The Fallacy of the Checkbook Approach to Law Firm Management

July 29

Is your firm’s checkbook balance the management metric that outweighs all others? 

We all know cash is critical to running a successful law firm. But firms usually get into trouble when they place too much significance on cash balance when measuring their financial health. While it’s typical for a young firm to use this approach during their start-up in order to survive, more established firms need to adopt a longer-term view of managing cash.  

 

If your firm exists in an environment where it just made its last payroll but doesn’t have enough cash on hand to make the next one, you may have a problem. A well-run firm can consistently meet payroll and pay operating costs and trade creditors on time. 

 

When a firm cannot pay bills on time, the staff and attorneys know it. It starts when someone tries to schedule a deposition or order office supplies, and the firm is in COD. Not long after, the firm makes payroll late or (heaven forbid) misses a payroll.  These are all loud and clear signals to everyone to look for a more stable position. 

 

Problems with a short-term focus

Firms that focus heavily on short-term cash balances spend so much emotional energy scrambling to meet payrolls and pay critical vendors. This same short-term focus also has these firms sitting back and relaxing when they have a lot of cash in the bank since they believe things are great.

 

This exaggerated pessimism or optimism often influences decision-making at the firm, similar to the boom and bust mentality.  For example, a great new hire is suddenly available, but the firm decides to refrain from making an offer because money is low.  On the other side of it, the money in the bank account looks good, so management pays all the bills and even decides to make a distribution to the partners... But then the firm finds itself struggling to make the next payroll.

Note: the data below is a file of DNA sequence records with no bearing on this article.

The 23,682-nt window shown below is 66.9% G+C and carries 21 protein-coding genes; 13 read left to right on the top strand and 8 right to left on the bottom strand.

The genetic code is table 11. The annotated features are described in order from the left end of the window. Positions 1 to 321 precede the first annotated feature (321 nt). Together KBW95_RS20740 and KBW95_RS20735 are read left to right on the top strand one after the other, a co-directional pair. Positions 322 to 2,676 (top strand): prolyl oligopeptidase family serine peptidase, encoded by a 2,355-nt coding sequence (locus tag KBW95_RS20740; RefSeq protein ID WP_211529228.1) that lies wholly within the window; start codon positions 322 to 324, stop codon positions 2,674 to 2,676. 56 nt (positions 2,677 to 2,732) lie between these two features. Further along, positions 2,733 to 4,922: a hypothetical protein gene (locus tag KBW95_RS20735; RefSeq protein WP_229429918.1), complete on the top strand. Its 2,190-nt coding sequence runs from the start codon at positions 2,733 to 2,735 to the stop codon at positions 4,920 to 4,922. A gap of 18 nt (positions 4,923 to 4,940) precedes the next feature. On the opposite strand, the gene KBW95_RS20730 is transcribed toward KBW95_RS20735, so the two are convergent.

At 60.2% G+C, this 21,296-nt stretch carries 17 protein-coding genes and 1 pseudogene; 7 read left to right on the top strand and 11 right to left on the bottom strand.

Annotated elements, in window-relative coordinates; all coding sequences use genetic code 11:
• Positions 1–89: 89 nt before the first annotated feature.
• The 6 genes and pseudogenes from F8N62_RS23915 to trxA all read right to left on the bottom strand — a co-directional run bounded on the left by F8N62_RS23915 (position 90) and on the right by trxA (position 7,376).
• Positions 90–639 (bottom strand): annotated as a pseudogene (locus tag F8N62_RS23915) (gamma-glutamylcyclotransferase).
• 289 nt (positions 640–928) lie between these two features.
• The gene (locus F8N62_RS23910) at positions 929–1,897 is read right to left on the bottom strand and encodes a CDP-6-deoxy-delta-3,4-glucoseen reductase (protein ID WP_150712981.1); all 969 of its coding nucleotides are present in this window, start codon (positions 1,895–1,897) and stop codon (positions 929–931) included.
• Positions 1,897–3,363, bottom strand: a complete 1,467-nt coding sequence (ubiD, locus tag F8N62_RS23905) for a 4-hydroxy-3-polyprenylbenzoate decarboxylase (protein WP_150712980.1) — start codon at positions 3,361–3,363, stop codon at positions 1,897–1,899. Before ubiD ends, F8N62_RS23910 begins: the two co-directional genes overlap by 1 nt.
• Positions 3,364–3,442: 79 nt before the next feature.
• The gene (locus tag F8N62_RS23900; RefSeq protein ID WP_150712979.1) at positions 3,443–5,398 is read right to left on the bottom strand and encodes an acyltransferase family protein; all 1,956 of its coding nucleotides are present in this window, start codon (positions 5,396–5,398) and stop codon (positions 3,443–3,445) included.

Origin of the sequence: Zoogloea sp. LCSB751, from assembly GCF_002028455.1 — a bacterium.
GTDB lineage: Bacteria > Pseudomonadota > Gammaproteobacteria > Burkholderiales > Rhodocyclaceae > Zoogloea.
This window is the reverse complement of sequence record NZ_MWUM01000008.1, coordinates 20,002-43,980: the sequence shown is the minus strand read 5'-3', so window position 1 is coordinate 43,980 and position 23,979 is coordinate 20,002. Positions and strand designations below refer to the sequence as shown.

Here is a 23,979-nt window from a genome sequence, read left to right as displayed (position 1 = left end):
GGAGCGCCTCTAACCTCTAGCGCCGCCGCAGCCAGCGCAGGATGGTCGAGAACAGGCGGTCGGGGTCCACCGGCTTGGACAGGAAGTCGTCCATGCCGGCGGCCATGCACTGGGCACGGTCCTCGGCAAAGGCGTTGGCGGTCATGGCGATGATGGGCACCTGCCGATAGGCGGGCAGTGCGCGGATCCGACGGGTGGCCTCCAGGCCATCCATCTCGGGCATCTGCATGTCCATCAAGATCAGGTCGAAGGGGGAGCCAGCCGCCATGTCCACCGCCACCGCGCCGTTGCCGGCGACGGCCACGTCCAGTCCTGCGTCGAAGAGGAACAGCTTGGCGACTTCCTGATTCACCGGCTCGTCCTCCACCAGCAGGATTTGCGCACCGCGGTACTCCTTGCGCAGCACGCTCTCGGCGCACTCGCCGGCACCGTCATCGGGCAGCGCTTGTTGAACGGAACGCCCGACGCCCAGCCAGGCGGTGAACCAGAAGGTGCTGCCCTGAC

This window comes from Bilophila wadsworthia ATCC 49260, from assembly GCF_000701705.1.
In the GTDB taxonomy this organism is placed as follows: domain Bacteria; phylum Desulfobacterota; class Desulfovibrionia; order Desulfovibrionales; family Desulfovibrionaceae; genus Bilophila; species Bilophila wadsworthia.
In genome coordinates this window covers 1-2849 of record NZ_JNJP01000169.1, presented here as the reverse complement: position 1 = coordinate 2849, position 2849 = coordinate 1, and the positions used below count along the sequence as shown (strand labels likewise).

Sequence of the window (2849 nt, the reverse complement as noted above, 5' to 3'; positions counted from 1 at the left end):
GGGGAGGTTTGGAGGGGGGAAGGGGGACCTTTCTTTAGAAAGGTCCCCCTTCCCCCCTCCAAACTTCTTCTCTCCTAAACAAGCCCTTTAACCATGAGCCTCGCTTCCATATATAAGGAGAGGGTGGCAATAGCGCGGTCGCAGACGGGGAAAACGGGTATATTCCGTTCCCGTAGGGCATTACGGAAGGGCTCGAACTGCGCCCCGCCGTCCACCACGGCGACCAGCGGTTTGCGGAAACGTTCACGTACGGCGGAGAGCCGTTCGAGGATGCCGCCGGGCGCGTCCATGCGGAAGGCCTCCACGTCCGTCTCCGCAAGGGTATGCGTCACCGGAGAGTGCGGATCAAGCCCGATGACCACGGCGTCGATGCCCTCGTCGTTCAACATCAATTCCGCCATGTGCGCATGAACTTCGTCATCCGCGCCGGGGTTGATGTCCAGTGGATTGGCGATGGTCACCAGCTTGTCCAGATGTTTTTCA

Falling into this trap is easy to do. When a firm does nothing to get out of it, an erosion of confidence and a lack of trust in management occurs.

 

We encounter firms who struggle in this area and have that it is usually attributable to one or more of the following issues:

  • Undisciplined managing partners;
  • Pressure to distribute from the equity partners;
  • Financial trouble;
  • Lack of financial policies (reserves, capitalization, debt), procedures, and processes.

 

Avoiding these issues is simple in many instances. In others, it requires a change of philosophy, a change in financial management responsibilities, better systems and processes, and a commitment on the part of the equity group to a longer-term view.


If your firm is experiencing any of these challenges or your instincts tell you that it is time to improve your firm's cash management and financial thinking, we suggest getting outside help.  Most law firms will find it difficult to solve these problems internally. 

 

PerformLaw provides law firms with the help they need to build a great law firm. We work with many successful firms and appreciate what it takes to run a successful quality organization.

Our approach is not judgemental, but it is objective and honest.

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